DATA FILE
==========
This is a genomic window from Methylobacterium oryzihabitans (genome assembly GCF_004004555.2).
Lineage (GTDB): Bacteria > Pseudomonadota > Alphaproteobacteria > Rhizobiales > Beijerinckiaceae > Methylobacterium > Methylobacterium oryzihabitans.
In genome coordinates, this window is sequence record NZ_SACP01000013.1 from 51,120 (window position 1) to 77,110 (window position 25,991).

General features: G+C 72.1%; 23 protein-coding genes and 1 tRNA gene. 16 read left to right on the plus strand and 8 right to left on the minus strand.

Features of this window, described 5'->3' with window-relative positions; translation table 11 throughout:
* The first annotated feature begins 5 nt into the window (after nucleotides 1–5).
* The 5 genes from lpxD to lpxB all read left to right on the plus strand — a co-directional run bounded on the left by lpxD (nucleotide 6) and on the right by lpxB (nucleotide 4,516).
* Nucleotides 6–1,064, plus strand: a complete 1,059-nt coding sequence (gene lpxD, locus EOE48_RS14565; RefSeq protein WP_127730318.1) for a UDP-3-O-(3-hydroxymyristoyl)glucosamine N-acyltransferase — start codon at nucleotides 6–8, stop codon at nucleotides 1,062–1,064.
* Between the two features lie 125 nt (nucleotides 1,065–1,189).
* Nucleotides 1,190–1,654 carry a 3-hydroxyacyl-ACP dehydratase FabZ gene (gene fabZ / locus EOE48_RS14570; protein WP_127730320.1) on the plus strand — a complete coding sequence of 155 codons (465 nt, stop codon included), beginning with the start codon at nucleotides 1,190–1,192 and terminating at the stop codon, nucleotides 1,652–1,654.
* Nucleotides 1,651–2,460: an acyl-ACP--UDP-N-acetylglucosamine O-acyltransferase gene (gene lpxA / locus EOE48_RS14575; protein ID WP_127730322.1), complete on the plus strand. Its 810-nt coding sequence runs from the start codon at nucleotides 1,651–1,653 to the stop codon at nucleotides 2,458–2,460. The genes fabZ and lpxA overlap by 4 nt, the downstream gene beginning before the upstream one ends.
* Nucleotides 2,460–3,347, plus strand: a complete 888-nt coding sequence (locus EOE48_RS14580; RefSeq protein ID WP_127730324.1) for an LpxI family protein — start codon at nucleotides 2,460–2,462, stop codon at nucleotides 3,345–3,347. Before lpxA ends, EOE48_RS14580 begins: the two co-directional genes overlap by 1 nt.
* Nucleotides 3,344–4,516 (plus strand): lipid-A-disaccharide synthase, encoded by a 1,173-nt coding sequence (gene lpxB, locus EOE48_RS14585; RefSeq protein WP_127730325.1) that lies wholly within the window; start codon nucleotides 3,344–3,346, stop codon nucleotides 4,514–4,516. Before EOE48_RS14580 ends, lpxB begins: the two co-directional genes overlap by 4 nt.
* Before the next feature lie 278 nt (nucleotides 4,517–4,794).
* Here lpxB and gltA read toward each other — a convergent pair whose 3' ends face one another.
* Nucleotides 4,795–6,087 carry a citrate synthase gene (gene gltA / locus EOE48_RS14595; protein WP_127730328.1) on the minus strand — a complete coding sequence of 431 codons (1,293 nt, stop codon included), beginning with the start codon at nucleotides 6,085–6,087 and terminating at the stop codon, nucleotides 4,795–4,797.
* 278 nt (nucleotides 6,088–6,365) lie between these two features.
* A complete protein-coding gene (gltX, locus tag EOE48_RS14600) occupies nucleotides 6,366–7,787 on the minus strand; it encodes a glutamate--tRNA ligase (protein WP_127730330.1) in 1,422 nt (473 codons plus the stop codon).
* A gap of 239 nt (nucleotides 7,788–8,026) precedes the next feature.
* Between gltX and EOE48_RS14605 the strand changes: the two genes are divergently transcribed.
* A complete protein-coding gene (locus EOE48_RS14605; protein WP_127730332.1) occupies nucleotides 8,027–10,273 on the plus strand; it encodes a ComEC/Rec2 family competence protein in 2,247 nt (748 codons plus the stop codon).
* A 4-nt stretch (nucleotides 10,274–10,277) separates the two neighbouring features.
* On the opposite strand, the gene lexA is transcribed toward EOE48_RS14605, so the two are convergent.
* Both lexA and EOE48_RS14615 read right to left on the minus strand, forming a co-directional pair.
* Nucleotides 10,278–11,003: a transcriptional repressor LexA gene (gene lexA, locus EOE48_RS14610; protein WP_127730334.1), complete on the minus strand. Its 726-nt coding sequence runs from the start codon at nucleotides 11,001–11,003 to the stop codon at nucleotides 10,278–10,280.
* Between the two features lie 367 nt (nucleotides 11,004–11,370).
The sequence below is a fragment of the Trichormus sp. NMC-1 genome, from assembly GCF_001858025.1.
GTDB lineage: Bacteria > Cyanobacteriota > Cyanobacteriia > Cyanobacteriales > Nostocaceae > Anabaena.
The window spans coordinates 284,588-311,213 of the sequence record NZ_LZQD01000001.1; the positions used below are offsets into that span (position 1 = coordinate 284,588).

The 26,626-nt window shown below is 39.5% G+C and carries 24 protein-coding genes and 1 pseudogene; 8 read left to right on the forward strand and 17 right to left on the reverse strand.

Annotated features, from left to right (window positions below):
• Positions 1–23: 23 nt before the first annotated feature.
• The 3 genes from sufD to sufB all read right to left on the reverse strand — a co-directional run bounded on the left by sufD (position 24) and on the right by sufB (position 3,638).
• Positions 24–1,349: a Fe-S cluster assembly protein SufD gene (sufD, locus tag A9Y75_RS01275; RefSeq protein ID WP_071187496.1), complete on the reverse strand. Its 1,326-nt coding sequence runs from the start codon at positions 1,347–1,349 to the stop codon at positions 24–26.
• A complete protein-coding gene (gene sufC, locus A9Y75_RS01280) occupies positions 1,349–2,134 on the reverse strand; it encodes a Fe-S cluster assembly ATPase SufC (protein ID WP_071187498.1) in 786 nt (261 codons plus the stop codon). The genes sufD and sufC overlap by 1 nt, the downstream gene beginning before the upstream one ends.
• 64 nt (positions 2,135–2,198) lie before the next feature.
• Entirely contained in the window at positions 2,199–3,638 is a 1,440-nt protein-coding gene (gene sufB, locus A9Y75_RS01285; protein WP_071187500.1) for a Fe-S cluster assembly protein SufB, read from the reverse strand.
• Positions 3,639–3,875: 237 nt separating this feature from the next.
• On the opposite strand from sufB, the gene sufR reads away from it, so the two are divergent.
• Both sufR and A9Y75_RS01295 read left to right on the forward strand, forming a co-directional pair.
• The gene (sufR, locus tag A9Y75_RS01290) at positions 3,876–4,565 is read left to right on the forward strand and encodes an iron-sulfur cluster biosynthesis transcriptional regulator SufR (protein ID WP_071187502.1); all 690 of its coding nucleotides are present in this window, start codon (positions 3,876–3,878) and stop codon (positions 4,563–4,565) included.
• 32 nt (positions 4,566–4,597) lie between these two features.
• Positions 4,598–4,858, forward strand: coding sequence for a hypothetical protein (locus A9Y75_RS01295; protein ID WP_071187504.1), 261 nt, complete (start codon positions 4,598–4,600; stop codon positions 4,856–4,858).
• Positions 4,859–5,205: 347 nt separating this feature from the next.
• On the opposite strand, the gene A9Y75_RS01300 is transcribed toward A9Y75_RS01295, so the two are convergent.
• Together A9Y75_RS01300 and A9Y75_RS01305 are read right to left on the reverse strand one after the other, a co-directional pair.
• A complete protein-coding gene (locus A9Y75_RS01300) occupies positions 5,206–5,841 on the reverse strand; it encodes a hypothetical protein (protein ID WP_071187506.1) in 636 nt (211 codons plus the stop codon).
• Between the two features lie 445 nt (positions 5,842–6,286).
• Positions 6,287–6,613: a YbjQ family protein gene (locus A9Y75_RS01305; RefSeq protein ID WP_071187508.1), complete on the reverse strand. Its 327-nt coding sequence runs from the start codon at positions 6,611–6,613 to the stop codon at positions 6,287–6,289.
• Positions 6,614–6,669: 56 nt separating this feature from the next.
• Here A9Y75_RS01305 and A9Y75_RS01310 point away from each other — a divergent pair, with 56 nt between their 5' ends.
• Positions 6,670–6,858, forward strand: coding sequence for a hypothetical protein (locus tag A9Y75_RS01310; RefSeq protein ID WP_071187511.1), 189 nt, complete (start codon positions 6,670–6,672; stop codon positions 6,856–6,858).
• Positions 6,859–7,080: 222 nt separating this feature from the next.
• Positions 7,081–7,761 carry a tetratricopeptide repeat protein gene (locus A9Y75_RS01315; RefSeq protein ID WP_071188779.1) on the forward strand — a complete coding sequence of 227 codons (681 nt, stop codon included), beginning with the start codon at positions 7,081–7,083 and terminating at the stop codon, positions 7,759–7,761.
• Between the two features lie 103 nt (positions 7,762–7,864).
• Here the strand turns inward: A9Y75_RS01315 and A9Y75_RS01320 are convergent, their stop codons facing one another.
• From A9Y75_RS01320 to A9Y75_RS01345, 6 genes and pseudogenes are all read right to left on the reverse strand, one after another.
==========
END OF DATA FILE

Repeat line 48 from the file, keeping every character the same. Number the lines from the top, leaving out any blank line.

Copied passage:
• Between the two features lie 445 nt (positions 5,842–6,286).